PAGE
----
Editorial: Winners, losers of election
The Obama campaign team
Regardless of one's political stance, the superiority and efficiency of the Obama campaign is hard to argue against. They not only redefined what a campaign was back in 2008 (with the use of Facebook, Twitter, text messages), but they have given meaning to one-on-one interaction. Granted, the songs and the posters are a bit creepy to say the least (I feel like I am in Russia sometimes), but their use of ads, posters, social media and celebrity endorsements are genius.
In context of their message to college students, it was much more simple and clear: President Obama has increased financial aid and will continue to ensure that happens. Take what you want from that message, but it's more popular than a murky message.
Plus, the Obama campaign was incredibly easy to get a hold of for media passes - they would tell us when, where and why.
New Jersey Gov. Chris Christie played the role of Romney endorser, bi-partisan Hurricane Sandy hero guy and 2016 Republican candidate hopeful. His non-partisan actions and support during Hurricane Sandy with President Obama brought a new light to what it means to lay politics aside.
Some liberals acted like Christie was becoming a Democrat and some conservatives acted like Christie had somehow betrayed his party at a critical time. In reality, it was a noble portrayal of true bi-partisanship during a time when politics really had no part in the matter.
"The idea of me not showing up at a rally in Pennsylvania that I wasn't invited to would have an effect on a national election - as big as my ego is, not even my ego's that big," Christie said, as reported by the Washington Post.
Post-Sandy and post-election, the sharp-talking Christie will no doubt carry his 2012 fortunes over to 2016. If he is smart, he will be casting a presidential vote for himself.
Look, it is hard for me to admit this, but former president Clinton is a brilliant guy. For students who were either not born or were babies during 1998, it might not be weird to see Clinton as a superhero Democrat.
To some, his fame is either confusing or just a confirmation that the masses can fall for anything. OK, enough jabs. Clinton was brilliant this election year. He single-handedly brought the roof down at the Democratic Convention by delivering a passionate, fist pumping speech that electrified the crowd. It easily outshined President Obama's speech, and he was kind of a special speaker that night.
But it didn't stop there for Clinton. He attended numerous rallies and campaign stops, each time speaking with a silver tongue to praise Obama, and each time to raucous cheers. Don't expect Clinton to go anywhere anytime soon. He wants to get back in the White House as the first First Man.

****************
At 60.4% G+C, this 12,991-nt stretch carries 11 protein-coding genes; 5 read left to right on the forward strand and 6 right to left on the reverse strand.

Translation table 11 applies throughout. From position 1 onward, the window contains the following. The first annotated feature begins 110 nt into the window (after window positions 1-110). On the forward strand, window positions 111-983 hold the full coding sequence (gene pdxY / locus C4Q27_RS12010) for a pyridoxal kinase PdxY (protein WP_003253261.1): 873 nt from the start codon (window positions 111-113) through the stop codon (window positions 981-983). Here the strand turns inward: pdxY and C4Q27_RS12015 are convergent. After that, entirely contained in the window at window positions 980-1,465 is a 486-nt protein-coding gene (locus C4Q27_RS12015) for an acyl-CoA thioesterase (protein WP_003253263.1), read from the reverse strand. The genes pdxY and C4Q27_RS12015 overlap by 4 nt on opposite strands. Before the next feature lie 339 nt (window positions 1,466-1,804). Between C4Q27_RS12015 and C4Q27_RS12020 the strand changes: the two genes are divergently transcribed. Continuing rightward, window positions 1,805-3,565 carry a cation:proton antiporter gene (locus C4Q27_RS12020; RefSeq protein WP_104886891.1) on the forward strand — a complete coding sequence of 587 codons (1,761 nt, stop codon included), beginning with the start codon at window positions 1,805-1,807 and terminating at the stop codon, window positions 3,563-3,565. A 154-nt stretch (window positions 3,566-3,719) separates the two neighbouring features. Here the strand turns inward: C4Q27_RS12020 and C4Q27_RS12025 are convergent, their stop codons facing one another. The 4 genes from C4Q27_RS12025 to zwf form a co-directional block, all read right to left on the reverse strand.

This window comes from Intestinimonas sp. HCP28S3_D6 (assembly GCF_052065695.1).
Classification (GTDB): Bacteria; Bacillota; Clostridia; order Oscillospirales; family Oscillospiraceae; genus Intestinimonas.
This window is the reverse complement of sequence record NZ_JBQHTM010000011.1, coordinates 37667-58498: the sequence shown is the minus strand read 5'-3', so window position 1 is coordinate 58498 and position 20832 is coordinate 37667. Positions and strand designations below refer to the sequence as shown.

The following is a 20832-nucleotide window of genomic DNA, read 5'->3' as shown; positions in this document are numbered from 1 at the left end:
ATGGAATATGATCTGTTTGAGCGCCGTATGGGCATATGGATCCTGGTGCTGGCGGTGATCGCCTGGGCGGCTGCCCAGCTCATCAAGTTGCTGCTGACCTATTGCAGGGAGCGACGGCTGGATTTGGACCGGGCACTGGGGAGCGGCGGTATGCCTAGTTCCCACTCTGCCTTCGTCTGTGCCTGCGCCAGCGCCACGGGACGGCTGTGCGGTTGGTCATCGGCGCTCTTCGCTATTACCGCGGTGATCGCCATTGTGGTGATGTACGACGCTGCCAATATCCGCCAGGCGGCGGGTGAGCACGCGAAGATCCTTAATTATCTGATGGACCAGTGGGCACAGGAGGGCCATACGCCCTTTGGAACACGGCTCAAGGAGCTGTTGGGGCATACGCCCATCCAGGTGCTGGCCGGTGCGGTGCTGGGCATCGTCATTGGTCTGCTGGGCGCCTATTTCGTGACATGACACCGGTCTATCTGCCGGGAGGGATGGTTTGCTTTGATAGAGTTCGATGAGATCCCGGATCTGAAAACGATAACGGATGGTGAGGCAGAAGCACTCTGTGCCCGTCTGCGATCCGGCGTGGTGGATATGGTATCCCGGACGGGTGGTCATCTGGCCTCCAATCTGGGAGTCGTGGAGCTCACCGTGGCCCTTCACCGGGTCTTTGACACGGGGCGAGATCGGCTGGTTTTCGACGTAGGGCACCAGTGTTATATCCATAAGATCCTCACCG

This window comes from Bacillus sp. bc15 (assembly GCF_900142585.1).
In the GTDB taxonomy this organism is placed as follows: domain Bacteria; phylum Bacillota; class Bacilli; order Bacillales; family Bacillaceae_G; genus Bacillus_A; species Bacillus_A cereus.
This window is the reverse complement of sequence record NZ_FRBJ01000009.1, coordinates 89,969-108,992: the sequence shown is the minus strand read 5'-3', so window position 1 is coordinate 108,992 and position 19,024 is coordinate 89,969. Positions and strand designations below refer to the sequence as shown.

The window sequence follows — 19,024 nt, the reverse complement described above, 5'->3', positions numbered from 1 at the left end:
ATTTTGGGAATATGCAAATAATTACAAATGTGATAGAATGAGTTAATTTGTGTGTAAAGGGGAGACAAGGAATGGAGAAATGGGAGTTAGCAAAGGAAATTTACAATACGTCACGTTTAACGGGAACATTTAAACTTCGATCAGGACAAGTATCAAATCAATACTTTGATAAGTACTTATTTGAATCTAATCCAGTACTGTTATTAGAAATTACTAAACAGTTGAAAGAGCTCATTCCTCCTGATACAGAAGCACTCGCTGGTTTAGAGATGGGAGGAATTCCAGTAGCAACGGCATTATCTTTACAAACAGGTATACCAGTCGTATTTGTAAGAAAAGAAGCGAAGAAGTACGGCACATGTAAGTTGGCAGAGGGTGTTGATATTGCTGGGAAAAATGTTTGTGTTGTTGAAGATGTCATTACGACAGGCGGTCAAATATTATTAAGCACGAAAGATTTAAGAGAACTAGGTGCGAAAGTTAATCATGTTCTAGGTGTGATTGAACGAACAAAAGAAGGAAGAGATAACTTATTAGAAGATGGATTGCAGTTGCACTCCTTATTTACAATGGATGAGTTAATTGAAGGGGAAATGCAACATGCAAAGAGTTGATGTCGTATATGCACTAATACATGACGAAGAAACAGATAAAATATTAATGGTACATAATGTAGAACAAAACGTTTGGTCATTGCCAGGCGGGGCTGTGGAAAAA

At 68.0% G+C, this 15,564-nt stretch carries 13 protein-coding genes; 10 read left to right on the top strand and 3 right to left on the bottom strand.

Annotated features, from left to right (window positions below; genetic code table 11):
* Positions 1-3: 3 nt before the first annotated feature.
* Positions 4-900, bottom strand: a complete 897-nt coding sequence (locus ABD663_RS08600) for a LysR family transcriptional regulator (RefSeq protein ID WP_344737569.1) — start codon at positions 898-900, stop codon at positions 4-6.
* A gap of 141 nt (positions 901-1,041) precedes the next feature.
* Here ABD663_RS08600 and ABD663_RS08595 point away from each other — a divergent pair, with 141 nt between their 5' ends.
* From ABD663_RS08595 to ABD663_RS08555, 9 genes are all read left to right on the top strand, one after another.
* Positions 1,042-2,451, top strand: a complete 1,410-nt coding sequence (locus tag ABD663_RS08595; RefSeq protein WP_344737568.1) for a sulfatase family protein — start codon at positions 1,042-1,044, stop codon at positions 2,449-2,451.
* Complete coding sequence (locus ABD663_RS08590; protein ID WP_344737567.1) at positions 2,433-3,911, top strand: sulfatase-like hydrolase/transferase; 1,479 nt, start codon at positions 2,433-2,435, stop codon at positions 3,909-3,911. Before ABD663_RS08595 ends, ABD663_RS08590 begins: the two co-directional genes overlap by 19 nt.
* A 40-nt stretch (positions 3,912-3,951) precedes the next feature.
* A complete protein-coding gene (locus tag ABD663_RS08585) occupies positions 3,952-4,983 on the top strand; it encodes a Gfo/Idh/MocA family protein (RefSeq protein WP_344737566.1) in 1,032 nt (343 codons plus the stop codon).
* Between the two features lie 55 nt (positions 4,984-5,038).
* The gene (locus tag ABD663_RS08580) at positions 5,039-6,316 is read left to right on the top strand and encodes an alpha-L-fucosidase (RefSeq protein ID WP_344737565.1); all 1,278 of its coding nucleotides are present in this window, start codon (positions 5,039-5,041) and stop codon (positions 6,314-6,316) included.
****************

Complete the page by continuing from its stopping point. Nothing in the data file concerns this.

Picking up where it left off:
Just kidding. I was seeing if you were paying attention. Look to the left for his loser status analysis.
Stats, polls and all those wonderful math-related "facts" can only say so much, but it is pretty obvious this is a 50/50 nation. However, I know that 50 percent of America isn't on Trump's side. Let the tweets speak for themselves:
"This election is a total sham and a travesty. We are not a democracy!"
"Let's fight like hell and stop this great and disgusting injustice! The world is laughing at us."
"We can't let this happen. We should march on Washington and stop this travesty. Our nation is totally divided!"
Vice President Joe Biden
I am still having nightmares from his smiling during the vice presidential debate, and I am sure Martha Raddatz and Paul Ryan are, too.
But more problematic than his debate performance was his consistency to spew out really awkward gaffes. Below is a fresh cup of Joe, brimming to the top with his best gaffes.
On Aug. 14, 2012: [The Republicans] are going to put ya'll back in chains" - to a crowd of mainly African-Americans. Ok, so I understand that he was talking about financial chains, but ouch.
On Oct. 2, 2012: "How they can justify raising taxes on the middle class that has been buried the last four years?" Think about it.
Aug. 22, 2012: "Folks, I can tell you I've known eight presidents, three of them intimately."
April 26, 2012: "I promise you, the president has a big stick. I promise you."
Disclaimer: Meatloaf, as in the ground hamburger-breadcrumb, dinner-at-grandma's, human consumption related-substance is wonderful, and certainly would be in the winner section this year.
As for the singer Michael Lee Aday (I bet you didn't know his real name), I am sure that 'Loaf is a nice guy, but he sure can't sing anymore. His Oct. 25 surprise endorsement featured him belting out a really painful version of "America the Beautiful," which, while genuine, it was more akin to hearing a cow give birth to an alien baby than singing. I don't know what was more painful, hearing him screech or being Romney, Big and Rich, and Randy Owen as they awkwardly giggled onstage and attempted to sing along with Meatloaf.
The people who failed to alert CSU and Cleveland that Stevie Wonder was coming to campus.
It's a good thing the lack of advertising wasn't for a 22-time Grammy award winning singer...oh wait.
Stevie Wonder performed on campus in front of the MU building. I was just as surprised as you probably are now when I was shooting pictures about 10 feet away from him. He came to endorse President Obama and push for early voting.
"Cleveland, I love you," he said. "It is truly an honor to come here in this cold weather from California."
Wonder put on quite the show, and he had a good attitude about the small crowd. But double thumbs down to those who didn't alert both CSU and the City of Cleveland. I mean, this guy can sell out a stadium.
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